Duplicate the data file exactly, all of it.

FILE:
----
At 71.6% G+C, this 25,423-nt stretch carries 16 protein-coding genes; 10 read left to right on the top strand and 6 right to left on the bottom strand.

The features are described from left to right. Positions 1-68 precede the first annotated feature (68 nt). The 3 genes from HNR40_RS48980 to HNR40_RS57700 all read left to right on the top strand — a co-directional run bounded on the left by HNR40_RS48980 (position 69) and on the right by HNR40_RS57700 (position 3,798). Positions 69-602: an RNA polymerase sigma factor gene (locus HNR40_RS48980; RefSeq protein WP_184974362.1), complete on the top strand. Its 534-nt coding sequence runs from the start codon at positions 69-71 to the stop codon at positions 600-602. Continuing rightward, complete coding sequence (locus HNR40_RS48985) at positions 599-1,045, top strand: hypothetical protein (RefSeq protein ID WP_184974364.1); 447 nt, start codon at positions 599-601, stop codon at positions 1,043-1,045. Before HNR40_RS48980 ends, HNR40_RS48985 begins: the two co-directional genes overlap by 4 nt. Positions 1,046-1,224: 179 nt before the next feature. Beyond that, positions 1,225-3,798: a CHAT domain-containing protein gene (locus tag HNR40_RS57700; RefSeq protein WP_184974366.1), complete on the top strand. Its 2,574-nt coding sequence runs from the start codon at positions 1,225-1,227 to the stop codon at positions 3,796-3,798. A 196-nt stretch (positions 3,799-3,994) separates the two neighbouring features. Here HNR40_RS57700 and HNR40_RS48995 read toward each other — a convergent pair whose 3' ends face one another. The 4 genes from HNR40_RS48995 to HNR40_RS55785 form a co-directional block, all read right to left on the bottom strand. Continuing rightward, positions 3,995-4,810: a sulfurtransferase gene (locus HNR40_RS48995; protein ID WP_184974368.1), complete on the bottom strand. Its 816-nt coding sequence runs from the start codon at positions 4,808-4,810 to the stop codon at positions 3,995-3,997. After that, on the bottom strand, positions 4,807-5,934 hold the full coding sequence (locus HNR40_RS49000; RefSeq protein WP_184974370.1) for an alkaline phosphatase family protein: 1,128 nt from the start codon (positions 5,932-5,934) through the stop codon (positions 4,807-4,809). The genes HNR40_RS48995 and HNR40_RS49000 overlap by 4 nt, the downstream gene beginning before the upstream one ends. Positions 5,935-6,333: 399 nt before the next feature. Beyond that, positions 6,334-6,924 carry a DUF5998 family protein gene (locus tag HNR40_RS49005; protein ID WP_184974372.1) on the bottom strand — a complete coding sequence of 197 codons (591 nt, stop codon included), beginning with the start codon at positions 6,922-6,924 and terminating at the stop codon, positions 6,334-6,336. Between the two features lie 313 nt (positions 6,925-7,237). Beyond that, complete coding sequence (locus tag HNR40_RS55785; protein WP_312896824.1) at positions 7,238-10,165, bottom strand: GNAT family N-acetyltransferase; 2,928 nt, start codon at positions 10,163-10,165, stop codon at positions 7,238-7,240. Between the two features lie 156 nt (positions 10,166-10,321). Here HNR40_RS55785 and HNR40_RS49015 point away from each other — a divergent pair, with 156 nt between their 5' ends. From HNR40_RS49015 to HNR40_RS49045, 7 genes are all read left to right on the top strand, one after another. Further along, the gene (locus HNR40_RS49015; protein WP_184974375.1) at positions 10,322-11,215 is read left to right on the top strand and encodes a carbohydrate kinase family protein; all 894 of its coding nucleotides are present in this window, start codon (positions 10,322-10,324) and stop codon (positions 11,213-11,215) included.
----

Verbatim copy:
At 71.6% G+C, this 25,423-nt stretch carries 16 protein-coding genes; 10 read left to right on the top strand and 6 right to left on the bottom strand.

The features are described from left to right. Positions 1-68 precede the first annotated feature (68 nt). The 3 genes from HNR40_RS48980 to HNR40_RS57700 all read left to right on the top strand — a co-directional run bounded on the left by HNR40_RS48980 (position 69) and on the right by HNR40_RS57700 (position 3,798). Positions 69-602: an RNA polymerase sigma factor gene (locus HNR40_RS48980; RefSeq protein WP_184974362.1), complete on the top strand. Its 534-nt coding sequence runs from the start codon at positions 69-71 to the stop codon at positions 600-602. Continuing rightward, complete coding sequence (locus HNR40_RS48985) at positions 599-1,045, top strand: hypothetical protein (RefSeq protein ID WP_184974364.1); 447 nt, start codon at positions 599-601, stop codon at positions 1,043-1,045. Before HNR40_RS48980 ends, HNR40_RS48985 begins: the two co-directional genes overlap by 4 nt. Positions 1,046-1,224: 179 nt before the next feature. Beyond that, positions 1,225-3,798: a CHAT domain-containing protein gene (locus tag HNR40_RS57700; RefSeq protein WP_184974366.1), complete on the top strand. Its 2,574-nt coding sequence runs from the start codon at positions 1,225-1,227 to the stop codon at positions 3,796-3,798. A 196-nt stretch (positions 3,799-3,994) separates the two neighbouring features. Here HNR40_RS57700 and HNR40_RS48995 read toward each other — a convergent pair whose 3' ends face one another. The 4 genes from HNR40_RS48995 to HNR40_RS55785 form a co-directional block, all read right to left on the bottom strand. Continuing rightward, positions 3,995-4,810: a sulfurtransferase gene (locus HNR40_RS48995; protein ID WP_184974368.1), complete on the bottom strand. Its 816-nt coding sequence runs from the start codon at positions 4,808-4,810 to the stop codon at positions 3,995-3,997. After that, on the bottom strand, positions 4,807-5,934 hold the full coding sequence (locus HNR40_RS49000; RefSeq protein WP_184974370.1) for an alkaline phosphatase family protein: 1,128 nt from the start codon (positions 5,932-5,934) through the stop codon (positions 4,807-4,809). The genes HNR40_RS48995 and HNR40_RS49000 overlap by 4 nt, the downstream gene beginning before the upstream one ends. Positions 5,935-6,333: 399 nt before the next feature. Beyond that, positions 6,334-6,924 carry a DUF5998 family protein gene (locus tag HNR40_RS49005; protein ID WP_184974372.1) on the bottom strand — a complete coding sequence of 197 codons (591 nt, stop codon included), beginning with the start codon at positions 6,922-6,924 and terminating at the stop codon, positions 6,334-6,336. Between the two features lie 313 nt (positions 6,925-7,237). Beyond that, complete coding sequence (locus tag HNR40_RS55785; protein WP_312896824.1) at positions 7,238-10,165, bottom strand: GNAT family N-acetyltransferase; 2,928 nt, start codon at positions 10,163-10,165, stop codon at positions 7,238-7,240. Between the two features lie 156 nt (positions 10,166-10,321). Here HNR40_RS55785 and HNR40_RS49015 point away from each other — a divergent pair, with 156 nt between their 5' ends. From HNR40_RS49015 to HNR40_RS49045, 7 genes are all read left to right on the top strand, one after another. Further along, the gene (locus HNR40_RS49015; protein WP_184974375.1) at positions 10,322-11,215 is read left to right on the top strand and encodes a carbohydrate kinase family protein; all 894 of its coding nucleotides are present in this window, start codon (positions 10,322-10,324) and stop codon (positions 11,213-11,215) included.